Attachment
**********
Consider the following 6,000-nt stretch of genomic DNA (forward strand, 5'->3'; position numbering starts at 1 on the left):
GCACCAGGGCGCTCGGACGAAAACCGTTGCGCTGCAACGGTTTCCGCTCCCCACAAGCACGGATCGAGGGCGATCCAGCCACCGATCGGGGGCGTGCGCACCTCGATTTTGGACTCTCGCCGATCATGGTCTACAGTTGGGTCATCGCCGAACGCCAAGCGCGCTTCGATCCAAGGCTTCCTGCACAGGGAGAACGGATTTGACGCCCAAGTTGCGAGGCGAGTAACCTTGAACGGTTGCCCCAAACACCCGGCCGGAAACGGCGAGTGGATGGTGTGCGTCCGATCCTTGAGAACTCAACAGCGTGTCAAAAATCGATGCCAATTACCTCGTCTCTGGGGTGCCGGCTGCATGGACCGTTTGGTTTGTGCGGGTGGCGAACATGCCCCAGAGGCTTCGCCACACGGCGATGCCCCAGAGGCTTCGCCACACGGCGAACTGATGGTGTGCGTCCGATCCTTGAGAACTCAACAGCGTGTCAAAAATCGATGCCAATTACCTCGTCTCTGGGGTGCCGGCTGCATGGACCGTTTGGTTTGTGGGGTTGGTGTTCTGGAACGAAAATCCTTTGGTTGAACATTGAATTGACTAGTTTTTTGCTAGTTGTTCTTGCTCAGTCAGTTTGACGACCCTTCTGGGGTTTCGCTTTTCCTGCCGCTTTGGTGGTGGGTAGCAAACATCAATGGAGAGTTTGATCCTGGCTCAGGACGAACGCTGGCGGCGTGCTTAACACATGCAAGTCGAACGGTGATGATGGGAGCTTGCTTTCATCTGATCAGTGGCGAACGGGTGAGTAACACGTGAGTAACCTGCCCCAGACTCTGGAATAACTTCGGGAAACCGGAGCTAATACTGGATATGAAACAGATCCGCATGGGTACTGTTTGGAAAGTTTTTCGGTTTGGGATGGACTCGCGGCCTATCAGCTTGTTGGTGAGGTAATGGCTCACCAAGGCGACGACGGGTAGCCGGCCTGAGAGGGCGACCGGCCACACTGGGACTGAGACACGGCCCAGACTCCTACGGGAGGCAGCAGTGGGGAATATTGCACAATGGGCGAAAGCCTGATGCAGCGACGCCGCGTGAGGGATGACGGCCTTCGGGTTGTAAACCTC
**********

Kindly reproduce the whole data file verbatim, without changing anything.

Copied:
Consider the following 6,000-nt stretch of genomic DNA (forward strand, 5'->3'; position numbering starts at 1 on the left):
GCACCAGGGCGCTCGGACGAAAACCGTTGCGCTGCAACGGTTTCCGCTCCCCACAAGCACGGATCGAGGGCGATCCAGCCACCGATCGGGGGCGTGCGCACCTCGATTTTGGACTCTCGCCGATCATGGTCTACAGTTGGGTCATCGCCGAACGCCAAGCGCGCTTCGATCCAAGGCTTCCTGCACAGGGAGAACGGATTTGACGCCCAAGTTGCGAGGCGAGTAACCTTGAACGGTTGCCCCAAACACCCGGCCGGAAACGGCGAGTGGATGGTGTGCGTCCGATCCTTGAGAACTCAACAGCGTGTCAAAAATCGATGCCAATTACCTCGTCTCTGGGGTGCCGGCTGCATGGACCGTTTGGTTTGTGCGGGTGGCGAACATGCCCCAGAGGCTTCGCCACACGGCGATGCCCCAGAGGCTTCGCCACACGGCGAACTGATGGTGTGCGTCCGATCCTTGAGAACTCAACAGCGTGTCAAAAATCGATGCCAATTACCTCGTCTCTGGGGTGCCGGCTGCATGGACCGTTTGGTTTGTGGGGTTGGTGTTCTGGAACGAAAATCCTTTGGTTGAACATTGAATTGACTAGTTTTTTGCTAGTTGTTCTTGCTCAGTCAGTTTGACGACCCTTCTGGGGTTTCGCTTTTCCTGCCGCTTTGGTGGTGGGTAGCAAACATCAATGGAGAGTTTGATCCTGGCTCAGGACGAACGCTGGCGGCGTGCTTAACACATGCAAGTCGAACGGTGATGATGGGAGCTTGCTTTCATCTGATCAGTGGCGAACGGGTGAGTAACACGTGAGTAACCTGCCCCAGACTCTGGAATAACTTCGGGAAACCGGAGCTAATACTGGATATGAAACAGATCCGCATGGGTACTGTTTGGAAAGTTTTTCGGTTTGGGATGGACTCGCGGCCTATCAGCTTGTTGGTGAGGTAATGGCTCACCAAGGCGACGACGGGTAGCCGGCCTGAGAGGGCGACCGGCCACACTGGGACTGAGACACGGCCCAGACTCCTACGGGAGGCAGCAGTGGGGAATATTGCACAATGGGCGAAAGCCTGATGCAGCGACGCCGCGTGAGGGATGACGGCCTTCGGGTTGTAAACCTC